Large studies have more statistical power than small studies. You can see the power of large numbers if you think about flipping a coin. Say you are trying to test the theory that a coin is fixed so that it lands “heads” more than “tails.” You want to test whether it lands on heads more than half of the time (a fair coin would land on heads half the time). If you flip the coin twice and get two heads, you don't have a lot of evidence—it would not be surprising to flip a fair coin and get two heads in a row. With two coin flips, you can't be sure whether you have a fair coin or not. Even three or four heads in a row wouldn't be surprising for a fair coin. If, however, you flipped the coin 20 times and got mostly heads, you would start to think that the coin was not a fair one.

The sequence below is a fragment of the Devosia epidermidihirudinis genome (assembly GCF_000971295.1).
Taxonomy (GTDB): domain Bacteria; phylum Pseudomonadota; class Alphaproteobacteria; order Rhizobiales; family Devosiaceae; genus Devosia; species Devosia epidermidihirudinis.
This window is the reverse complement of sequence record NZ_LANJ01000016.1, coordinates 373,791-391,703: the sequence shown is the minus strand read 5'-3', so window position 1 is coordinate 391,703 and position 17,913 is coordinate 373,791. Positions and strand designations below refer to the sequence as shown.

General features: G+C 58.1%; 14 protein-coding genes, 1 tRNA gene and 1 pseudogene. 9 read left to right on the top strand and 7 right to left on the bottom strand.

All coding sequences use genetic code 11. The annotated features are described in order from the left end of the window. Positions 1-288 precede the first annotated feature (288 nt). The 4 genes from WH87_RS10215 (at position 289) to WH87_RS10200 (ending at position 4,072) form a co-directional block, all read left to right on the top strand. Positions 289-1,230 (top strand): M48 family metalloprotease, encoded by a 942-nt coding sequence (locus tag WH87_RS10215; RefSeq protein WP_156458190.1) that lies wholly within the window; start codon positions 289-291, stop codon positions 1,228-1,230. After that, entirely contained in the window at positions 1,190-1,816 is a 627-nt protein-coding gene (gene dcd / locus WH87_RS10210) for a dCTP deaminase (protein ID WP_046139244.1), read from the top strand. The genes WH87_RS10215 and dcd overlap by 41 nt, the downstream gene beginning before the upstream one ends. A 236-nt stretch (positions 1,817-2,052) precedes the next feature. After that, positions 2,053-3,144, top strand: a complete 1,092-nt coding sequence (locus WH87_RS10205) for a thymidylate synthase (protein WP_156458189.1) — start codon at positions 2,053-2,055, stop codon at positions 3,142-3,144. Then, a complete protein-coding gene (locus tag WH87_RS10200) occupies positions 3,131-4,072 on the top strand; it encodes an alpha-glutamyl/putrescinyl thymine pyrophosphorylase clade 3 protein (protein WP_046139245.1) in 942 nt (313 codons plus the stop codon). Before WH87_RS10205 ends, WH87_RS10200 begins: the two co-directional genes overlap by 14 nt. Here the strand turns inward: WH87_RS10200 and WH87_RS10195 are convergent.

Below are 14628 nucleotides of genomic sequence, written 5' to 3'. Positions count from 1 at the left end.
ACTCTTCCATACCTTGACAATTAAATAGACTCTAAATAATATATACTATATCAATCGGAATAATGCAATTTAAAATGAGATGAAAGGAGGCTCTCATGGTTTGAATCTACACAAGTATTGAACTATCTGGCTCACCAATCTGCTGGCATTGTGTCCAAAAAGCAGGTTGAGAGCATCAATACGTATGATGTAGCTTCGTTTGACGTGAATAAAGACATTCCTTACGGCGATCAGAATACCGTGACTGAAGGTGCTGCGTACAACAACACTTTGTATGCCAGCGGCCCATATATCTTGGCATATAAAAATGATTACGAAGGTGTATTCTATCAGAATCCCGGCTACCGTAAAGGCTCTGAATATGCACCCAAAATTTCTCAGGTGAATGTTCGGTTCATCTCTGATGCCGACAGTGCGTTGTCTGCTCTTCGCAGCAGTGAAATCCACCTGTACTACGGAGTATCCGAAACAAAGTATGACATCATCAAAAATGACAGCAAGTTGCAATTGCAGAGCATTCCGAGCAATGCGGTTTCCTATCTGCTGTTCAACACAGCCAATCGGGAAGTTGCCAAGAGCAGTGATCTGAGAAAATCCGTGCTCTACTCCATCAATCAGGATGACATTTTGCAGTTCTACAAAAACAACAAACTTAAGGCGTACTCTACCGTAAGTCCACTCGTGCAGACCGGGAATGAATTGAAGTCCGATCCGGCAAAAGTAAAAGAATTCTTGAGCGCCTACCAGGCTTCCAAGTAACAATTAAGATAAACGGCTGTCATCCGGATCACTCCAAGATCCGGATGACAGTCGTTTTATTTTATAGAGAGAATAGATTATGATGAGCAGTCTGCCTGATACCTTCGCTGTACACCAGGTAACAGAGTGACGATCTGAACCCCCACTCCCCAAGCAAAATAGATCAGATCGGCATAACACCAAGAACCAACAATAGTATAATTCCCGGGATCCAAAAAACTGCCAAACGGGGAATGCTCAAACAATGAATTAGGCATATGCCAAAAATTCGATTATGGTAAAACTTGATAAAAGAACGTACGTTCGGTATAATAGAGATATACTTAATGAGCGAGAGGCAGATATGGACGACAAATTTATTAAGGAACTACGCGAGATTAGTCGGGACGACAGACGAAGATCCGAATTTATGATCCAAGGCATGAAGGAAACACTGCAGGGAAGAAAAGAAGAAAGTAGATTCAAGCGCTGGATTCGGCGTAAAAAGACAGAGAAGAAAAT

With an increasing number of observations, you have more evidence on which to base your conclusions, so you have more confidence in them. It is a similar idea in research. Say you are interested in finding out whether or not alcohol use increases the risk of breast cancer. If there are only a few cases of breast cancer among the alcohol drinkers and the non-drinkers, you will not have much confidence in making conclusions about the role of alcohol. If, however, there are hundreds of breast cancer cases, it is easier to draw firm conclusions because there is more evidence on—and, therefore, more confidence in—a link between alcohol drinking and breast cancer.